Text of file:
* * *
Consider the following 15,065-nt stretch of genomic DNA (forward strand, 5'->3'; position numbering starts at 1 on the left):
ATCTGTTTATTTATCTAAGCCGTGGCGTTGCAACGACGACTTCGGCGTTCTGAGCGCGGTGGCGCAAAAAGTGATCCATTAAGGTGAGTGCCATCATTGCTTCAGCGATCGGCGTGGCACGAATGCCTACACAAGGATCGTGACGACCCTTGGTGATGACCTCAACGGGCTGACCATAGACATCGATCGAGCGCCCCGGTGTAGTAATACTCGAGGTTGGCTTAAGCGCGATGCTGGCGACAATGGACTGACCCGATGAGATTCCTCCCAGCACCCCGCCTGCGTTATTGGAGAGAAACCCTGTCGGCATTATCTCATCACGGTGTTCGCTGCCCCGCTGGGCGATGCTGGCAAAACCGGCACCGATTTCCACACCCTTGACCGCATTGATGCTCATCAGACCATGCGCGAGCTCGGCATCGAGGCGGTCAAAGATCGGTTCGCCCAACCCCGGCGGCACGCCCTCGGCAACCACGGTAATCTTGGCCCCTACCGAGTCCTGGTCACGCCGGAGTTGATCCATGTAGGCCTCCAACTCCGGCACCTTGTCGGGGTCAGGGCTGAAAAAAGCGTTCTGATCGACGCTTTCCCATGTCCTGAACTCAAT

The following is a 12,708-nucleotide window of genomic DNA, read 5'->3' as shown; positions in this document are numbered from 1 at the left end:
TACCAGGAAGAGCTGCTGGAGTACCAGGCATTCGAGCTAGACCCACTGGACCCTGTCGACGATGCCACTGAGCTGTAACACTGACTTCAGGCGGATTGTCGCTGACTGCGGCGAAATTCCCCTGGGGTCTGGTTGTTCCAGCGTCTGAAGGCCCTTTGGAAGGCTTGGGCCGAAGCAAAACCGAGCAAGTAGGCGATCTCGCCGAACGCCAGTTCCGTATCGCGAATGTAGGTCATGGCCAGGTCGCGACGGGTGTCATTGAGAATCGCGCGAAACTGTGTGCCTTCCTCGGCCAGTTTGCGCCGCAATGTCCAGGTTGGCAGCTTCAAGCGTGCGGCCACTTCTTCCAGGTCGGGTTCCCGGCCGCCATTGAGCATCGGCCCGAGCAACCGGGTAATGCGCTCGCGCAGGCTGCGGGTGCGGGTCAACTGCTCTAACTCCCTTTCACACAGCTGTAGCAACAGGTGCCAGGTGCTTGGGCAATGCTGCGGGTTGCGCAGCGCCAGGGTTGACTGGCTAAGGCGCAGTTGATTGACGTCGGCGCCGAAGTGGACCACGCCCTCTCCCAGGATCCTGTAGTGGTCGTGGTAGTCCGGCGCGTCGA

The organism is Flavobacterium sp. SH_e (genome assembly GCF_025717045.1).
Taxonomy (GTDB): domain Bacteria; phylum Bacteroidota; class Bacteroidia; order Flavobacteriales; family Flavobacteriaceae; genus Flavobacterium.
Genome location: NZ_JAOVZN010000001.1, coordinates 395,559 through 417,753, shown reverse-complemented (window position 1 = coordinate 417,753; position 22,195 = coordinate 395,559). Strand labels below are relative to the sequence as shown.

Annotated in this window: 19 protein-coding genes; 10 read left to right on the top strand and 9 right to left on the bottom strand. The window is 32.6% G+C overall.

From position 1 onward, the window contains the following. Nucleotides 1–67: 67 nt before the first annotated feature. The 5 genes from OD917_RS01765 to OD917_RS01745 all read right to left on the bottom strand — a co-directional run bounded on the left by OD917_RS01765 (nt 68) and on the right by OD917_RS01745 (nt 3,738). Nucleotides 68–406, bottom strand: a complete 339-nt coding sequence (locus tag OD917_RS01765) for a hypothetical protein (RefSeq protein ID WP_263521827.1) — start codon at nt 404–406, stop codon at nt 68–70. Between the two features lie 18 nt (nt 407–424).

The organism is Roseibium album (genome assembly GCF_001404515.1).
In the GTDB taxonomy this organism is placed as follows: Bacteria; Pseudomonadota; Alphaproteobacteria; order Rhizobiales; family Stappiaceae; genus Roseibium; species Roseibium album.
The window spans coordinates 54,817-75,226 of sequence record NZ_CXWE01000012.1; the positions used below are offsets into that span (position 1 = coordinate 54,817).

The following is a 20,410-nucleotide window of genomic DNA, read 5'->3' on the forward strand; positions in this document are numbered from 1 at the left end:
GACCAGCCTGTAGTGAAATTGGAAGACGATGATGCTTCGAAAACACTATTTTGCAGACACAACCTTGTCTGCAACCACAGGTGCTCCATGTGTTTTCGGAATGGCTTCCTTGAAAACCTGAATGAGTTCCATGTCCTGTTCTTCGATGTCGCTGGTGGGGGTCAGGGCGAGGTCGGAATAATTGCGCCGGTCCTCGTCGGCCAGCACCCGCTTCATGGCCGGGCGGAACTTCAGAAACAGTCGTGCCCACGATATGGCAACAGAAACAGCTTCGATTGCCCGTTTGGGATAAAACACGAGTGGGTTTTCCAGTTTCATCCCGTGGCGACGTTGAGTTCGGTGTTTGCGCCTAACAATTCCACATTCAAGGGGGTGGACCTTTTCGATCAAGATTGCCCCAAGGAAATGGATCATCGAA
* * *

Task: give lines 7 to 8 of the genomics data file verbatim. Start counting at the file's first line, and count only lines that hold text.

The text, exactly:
Genome location: NZ_JAOVZN010000001.1, coordinates 395,559 through 417,753, shown reverse-complemented (window position 1 = coordinate 417,753; position 22,195 = coordinate 395,559). Strand labels below are relative to the sequence as shown.

Annotated in this window: 19 protein-coding genes; 10 read left to right on the top strand and 9 right to left on the bottom strand. The window is 32.6% G+C overall.